We then performed a two-third hepatectomy on control and Cdc42LK mice. And liver recovery was monitored by comparing the liver weight/body weight ratio at each time point. Although initially the liver weight/body weight ratio of mutant mice was higher than that of control mice, this difference gradually decreased to insignificant levels during the late phase of regeneration, suggesting the relative slower growth rate of mutant mice during liver regeneration (Fig. 3A). Despite the difference of the liver/body weight ratio between the mice, the liver usually recovers to its pre-hepatectomy ratio within a given time after resection to meet the functional requirements of the body.23 To facilitate the comparison of liver recovery between control and Cdc42LK mice, the liver/body weight ratio at each time point after PH was normalized to the ones before hepatectomy (Fig. 3B). Significantly delayed liver regrowth could be observed since 48 hours after PH in Cdc42LK mice (Fig. 3B). At 168 hours, Cdc42LK mice recovered 67.0% of the original ratio, while control mice gained 90.6%. However, the livers of Cdc42LK mice could ultimately restore their original ratios at about 3 weeks after PH (data not shown), indicating that loss of Cdc42 was unable to completely block liver regeneration.
Histological and Biochemical Analysis During Liver Regeneration.
In hematoxylin-eosin—stained sections, no major abnormalities were observed in Cdc42LK livers, whereas disarranged structure of hepatic plates could be seen (Fig. 4A, panels A, C). In addition, dilated bile canaliculi were observed in Cdc42LK livers (Fig. 4A, panel c, inset), which were demonstrated by immunostaining of multidrug resistance protein 2. Although Cdc42LK livers displayed a disorganized lobular structure, no obvious degeneration or necrosis was observed during liver regeneration. However, more dilated bile canaliculi were seen in Cdc42LK liver sections (Fig. 4A, panels b, d). More NPCs were observed in mutant livers, which were indicated by their smaller, irregularly shaped nuclei in contrast to the larger, circular nuclei of hepatocytes. This was further confirmed by more Kupffer cells (the major NPCs in the liver) with F4/80 immunostaining in Cdc42LK livers (Fig. 4B).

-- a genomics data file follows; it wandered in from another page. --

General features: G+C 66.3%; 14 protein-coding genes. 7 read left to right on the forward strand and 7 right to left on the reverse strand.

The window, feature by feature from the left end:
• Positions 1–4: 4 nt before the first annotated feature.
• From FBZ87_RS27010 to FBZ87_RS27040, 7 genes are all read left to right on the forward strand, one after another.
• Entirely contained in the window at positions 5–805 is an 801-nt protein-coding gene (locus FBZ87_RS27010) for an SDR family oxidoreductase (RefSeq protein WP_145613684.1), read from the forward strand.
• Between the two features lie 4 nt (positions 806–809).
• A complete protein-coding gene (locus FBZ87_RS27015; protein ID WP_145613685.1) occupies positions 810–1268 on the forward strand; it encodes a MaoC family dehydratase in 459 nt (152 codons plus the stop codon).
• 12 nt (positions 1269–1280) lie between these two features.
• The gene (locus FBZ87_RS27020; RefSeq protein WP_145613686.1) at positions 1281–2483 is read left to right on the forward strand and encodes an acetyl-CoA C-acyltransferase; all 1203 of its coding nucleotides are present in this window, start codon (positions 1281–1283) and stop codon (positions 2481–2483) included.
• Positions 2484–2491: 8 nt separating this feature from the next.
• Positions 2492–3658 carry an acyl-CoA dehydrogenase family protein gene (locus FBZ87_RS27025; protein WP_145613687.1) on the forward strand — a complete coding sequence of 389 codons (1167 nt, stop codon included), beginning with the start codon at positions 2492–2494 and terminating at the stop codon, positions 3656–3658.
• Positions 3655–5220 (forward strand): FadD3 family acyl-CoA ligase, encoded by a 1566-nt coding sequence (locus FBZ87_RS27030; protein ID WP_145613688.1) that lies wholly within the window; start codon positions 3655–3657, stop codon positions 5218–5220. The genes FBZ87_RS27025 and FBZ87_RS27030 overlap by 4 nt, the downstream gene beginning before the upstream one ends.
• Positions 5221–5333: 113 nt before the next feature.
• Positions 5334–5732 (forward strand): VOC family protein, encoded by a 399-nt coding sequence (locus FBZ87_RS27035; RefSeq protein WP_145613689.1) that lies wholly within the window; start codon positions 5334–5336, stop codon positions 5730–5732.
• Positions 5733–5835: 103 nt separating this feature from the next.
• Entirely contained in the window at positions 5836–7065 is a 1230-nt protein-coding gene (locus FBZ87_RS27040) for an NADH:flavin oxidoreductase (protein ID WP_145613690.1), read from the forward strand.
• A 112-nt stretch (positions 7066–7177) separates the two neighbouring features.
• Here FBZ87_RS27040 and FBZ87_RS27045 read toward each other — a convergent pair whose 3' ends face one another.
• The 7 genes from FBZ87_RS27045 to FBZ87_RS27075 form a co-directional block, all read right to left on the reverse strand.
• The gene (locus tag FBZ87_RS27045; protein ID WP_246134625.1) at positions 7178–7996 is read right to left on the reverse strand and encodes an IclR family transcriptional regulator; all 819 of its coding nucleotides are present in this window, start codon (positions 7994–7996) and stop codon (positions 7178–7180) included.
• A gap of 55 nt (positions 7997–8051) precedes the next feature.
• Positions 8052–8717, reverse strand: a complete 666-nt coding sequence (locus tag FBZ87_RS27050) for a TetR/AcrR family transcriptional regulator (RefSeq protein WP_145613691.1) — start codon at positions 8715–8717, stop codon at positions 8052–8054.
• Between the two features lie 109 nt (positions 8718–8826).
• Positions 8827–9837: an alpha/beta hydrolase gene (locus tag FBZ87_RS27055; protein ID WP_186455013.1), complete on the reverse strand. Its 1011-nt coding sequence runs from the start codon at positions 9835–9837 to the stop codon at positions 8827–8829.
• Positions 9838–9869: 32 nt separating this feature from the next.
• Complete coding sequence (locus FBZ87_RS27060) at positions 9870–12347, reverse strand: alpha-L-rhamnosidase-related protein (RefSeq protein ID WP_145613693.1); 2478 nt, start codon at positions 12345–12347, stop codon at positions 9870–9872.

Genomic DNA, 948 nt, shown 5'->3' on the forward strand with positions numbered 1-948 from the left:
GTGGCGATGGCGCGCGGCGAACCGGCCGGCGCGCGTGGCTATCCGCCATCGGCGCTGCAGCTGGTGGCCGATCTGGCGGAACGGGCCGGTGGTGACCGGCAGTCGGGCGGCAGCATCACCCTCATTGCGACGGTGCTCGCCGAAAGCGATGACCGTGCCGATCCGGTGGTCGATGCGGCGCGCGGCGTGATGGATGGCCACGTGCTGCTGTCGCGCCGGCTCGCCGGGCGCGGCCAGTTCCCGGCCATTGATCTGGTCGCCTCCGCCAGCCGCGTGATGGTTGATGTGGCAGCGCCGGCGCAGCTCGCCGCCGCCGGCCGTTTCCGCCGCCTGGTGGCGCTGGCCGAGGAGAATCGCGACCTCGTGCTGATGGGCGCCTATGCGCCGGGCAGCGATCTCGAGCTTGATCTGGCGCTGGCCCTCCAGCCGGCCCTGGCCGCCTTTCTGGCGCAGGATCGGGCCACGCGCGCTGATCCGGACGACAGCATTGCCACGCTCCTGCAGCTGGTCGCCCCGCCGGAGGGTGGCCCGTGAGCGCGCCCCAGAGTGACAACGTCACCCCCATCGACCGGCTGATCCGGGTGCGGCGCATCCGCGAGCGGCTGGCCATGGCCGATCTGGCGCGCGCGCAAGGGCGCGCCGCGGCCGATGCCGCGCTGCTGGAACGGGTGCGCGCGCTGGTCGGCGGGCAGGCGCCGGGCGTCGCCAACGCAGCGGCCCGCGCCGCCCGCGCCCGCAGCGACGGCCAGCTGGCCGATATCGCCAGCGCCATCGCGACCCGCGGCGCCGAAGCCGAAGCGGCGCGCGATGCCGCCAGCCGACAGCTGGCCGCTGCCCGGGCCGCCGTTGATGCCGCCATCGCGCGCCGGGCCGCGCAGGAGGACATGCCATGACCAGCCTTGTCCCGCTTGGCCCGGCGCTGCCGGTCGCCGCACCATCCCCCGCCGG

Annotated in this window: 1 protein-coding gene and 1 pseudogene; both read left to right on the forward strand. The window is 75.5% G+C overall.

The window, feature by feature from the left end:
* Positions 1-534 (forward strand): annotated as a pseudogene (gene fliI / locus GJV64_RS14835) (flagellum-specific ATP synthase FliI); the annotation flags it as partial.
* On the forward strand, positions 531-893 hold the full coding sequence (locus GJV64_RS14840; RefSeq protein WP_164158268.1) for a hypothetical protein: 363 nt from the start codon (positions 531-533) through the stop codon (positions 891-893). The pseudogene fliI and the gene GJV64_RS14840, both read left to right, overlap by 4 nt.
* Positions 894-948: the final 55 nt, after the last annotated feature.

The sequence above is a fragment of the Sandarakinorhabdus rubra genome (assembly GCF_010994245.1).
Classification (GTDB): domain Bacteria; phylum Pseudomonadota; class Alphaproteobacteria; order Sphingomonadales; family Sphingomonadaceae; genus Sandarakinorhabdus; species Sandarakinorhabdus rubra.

Because Cdc42 is involved in intracellular lipid transport,19 we examined whether lipid metabolism during liver regeneration was affected by Cdc42 deficiency with Oil Red O staining. Lipid accumulation was excessively observed in Cdc42LK livers 48 hours after PH (Fig. 4C, panels c, f), though it was normal before PH and remained normal until 24 hours after PH compared with controls (Fig. 4C, panels a, b, d, e). Interestingly, the localization of an important transporter for cellular efflux of cholesterol and phospholipids, adenosine triphosphate–binding cassette transporter-1 (ABCA1), which can bind Cdc42 in vitro,24 was also impaired in Cdc42LK livers during liver regeneration. Juxtanuclear staining of ABCA1 in Cdc42LK livers was lost (Supplementary Fig. 3) although its membrane staining seemed unimpaired.
Apoptosis during liver regeneration was similar between control and Cdc42LK livers, with very few apoptotic hepatocytes detected (Supplementary Fig. 4). In addition, the ALT and AST levels were significantly higher in Cdc42LK mice before PH, suggesting impairment in the mutant hepatocytes (Fig. 4D). However, there was no obvious difference in the change curves between control and Cdc42LK mice, although ALT levels at 24 hours after PH were slightly higher in the control group (Fig. 4D). This indicated that global liver functions were comparable between control and mutant mice during liver regeneration.
DNA Synthesis During Liver Regeneration Is Attenuated and Delayed in Cdc42LK Mouse Livers.